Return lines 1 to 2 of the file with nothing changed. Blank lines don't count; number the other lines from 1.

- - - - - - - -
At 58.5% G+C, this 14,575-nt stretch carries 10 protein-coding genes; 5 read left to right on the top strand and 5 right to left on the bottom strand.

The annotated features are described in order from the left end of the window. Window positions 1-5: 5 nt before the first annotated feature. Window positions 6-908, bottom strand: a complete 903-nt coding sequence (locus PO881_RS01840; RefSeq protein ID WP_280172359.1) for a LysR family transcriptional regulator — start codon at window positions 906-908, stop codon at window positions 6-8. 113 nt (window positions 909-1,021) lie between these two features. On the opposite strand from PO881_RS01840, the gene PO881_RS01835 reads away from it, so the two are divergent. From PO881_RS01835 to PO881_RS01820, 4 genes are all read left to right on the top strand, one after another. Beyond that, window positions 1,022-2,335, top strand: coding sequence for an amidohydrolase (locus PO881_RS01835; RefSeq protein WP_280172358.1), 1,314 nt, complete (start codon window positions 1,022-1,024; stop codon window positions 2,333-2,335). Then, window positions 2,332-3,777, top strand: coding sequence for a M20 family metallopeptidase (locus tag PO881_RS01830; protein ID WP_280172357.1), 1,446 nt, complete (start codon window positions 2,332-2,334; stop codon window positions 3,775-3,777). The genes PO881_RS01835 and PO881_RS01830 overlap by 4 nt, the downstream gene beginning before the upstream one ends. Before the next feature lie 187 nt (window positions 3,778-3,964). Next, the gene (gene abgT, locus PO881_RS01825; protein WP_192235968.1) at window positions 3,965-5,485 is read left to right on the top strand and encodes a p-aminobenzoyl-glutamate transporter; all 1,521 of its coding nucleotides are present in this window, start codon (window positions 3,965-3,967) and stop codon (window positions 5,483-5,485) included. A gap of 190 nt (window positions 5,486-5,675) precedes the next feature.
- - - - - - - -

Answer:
At 58.5% G+C, this 14,575-nt stretch carries 10 protein-coding genes; 5 read left to right on the top strand and 5 right to left on the bottom strand.

The annotated features are described in order from the left end of the window. Window positions 1-5: 5 nt before the first annotated feature. Window positions 6-908, bottom strand: a complete 903-nt coding sequence (locus PO881_RS01840; RefSeq protein ID WP_280172359.1) for a LysR family transcriptional regulator — start codon at window positions 906-908, stop codon at window positions 6-8. 113 nt (window positions 909-1,021) lie between these two features. On the opposite strand from PO881_RS01840, the gene PO881_RS01835 reads away from it, so the two are divergent. From PO881_RS01835 to PO881_RS01820, 4 genes are all read left to right on the top strand, one after another. Beyond that, window positions 1,022-2,335, top strand: coding sequence for an amidohydrolase (locus PO881_RS01835; RefSeq protein WP_280172358.1), 1,314 nt, complete (start codon window positions 1,022-1,024; stop codon window positions 2,333-2,335). Then, window positions 2,332-3,777, top strand: coding sequence for a M20 family metallopeptidase (locus tag PO881_RS01830; protein ID WP_280172357.1), 1,446 nt, complete (start codon window positions 2,332-2,334; stop codon window positions 3,775-3,777). The genes PO881_RS01835 and PO881_RS01830 overlap by 4 nt, the downstream gene beginning before the upstream one ends. Before the next feature lie 187 nt (window positions 3,778-3,964). Next, the gene (gene abgT, locus PO881_RS01825; protein WP_192235968.1) at window positions 3,965-5,485 is read left to right on the top strand and encodes a p-aminobenzoyl-glutamate transporter; all 1,521 of its coding nucleotides are present in this window, start codon (window positions 3,965-3,967) and stop codon (window positions 5,483-5,485) included. A gap of 190 nt (window positions 5,486-5,675) precedes the next feature.